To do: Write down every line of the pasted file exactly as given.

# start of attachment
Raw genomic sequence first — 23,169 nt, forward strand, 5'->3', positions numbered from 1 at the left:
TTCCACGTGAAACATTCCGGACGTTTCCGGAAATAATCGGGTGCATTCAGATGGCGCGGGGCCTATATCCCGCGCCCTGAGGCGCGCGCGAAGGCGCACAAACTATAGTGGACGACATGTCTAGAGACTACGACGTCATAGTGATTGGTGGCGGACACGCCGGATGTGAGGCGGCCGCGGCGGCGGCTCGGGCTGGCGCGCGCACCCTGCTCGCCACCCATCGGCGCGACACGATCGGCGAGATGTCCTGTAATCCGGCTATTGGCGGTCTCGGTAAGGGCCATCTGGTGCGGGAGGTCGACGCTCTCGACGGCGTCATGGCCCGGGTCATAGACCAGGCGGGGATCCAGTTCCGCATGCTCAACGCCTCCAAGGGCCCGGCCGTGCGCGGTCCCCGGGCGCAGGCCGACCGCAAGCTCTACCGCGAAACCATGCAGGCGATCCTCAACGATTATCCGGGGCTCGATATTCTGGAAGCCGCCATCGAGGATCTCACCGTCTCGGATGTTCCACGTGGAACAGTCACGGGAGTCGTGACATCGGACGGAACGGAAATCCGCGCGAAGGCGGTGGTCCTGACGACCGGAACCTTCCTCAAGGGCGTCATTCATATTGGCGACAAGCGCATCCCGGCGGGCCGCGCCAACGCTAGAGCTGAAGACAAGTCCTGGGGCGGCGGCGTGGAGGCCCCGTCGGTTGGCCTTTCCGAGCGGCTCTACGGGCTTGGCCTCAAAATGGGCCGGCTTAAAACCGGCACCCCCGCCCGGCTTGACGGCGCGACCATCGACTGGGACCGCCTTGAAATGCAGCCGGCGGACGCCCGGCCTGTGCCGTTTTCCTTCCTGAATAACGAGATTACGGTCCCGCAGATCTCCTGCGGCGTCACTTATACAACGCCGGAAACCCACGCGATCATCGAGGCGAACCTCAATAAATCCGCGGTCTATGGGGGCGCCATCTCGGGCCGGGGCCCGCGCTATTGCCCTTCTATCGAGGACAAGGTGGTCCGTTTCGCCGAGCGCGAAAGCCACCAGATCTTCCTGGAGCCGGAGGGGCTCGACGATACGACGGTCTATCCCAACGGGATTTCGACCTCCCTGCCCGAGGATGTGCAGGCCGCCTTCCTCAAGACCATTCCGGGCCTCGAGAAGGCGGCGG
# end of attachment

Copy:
Raw genomic sequence first — 23,169 nt, forward strand, 5'->3', positions numbered from 1 at the left:
TTCCACGTGAAACATTCCGGACGTTTCCGGAAATAATCGGGTGCATTCAGATGGCGCGGGGCCTATATCCCGCGCCCTGAGGCGCGCGCGAAGGCGCACAAACTATAGTGGACGACATGTCTAGAGACTACGACGTCATAGTGATTGGTGGCGGACACGCCGGATGTGAGGCGGCCGCGGCGGCGGCTCGGGCTGGCGCGCGCACCCTGCTCGCCACCCATCGGCGCGACACGATCGGCGAGATGTCCTGTAATCCGGCTATTGGCGGTCTCGGTAAGGGCCATCTGGTGCGGGAGGTCGACGCTCTCGACGGCGTCATGGCCCGGGTCATAGACCAGGCGGGGATCCAGTTCCGCATGCTCAACGCCTCCAAGGGCCCGGCCGTGCGCGGTCCCCGGGCGCAGGCCGACCGCAAGCTCTACCGCGAAACCATGCAGGCGATCCTCAACGATTATCCGGGGCTCGATATTCTGGAAGCCGCCATCGAGGATCTCACCGTCTCGGATGTTCCACGTGGAACAGTCACGGGAGTCGTGACATCGGACGGAACGGAAATCCGCGCGAAGGCGGTGGTCCTGACGACCGGAACCTTCCTCAAGGGCGTCATTCATATTGGCGACAAGCGCATCCCGGCGGGCCGCGCCAACGCTAGAGCTGAAGACAAGTCCTGGGGCGGCGGCGTGGAGGCCCCGTCGGTTGGCCTTTCCGAGCGGCTCTACGGGCTTGGCCTCAAAATGGGCCGGCTTAAAACCGGCACCCCCGCCCGGCTTGACGGCGCGACCATCGACTGGGACCGCCTTGAAATGCAGCCGGCGGACGCCCGGCCTGTGCCGTTTTCCTTCCTGAATAACGAGATTACGGTCCCGCAGATCTCCTGCGGCGTCACTTATACAACGCCGGAAACCCACGCGATCATCGAGGCGAACCTCAATAAATCCGCGGTCTATGGGGGCGCCATCTCGGGCCGGGGCCCGCGCTATTGCCCTTCTATCGAGGACAAGGTGGTCCGTTTCGCCGAGCGCGAAAGCCACCAGATCTTCCTGGAGCCGGAGGGGCTCGACGATACGACGGTCTATCCCAACGGGATTTCGACCTCCCTGCCCGAGGATGTGCAGGCCGCCTTCCTCAAGACCATTCCGGGCCTCGAGAAGGCGGCGG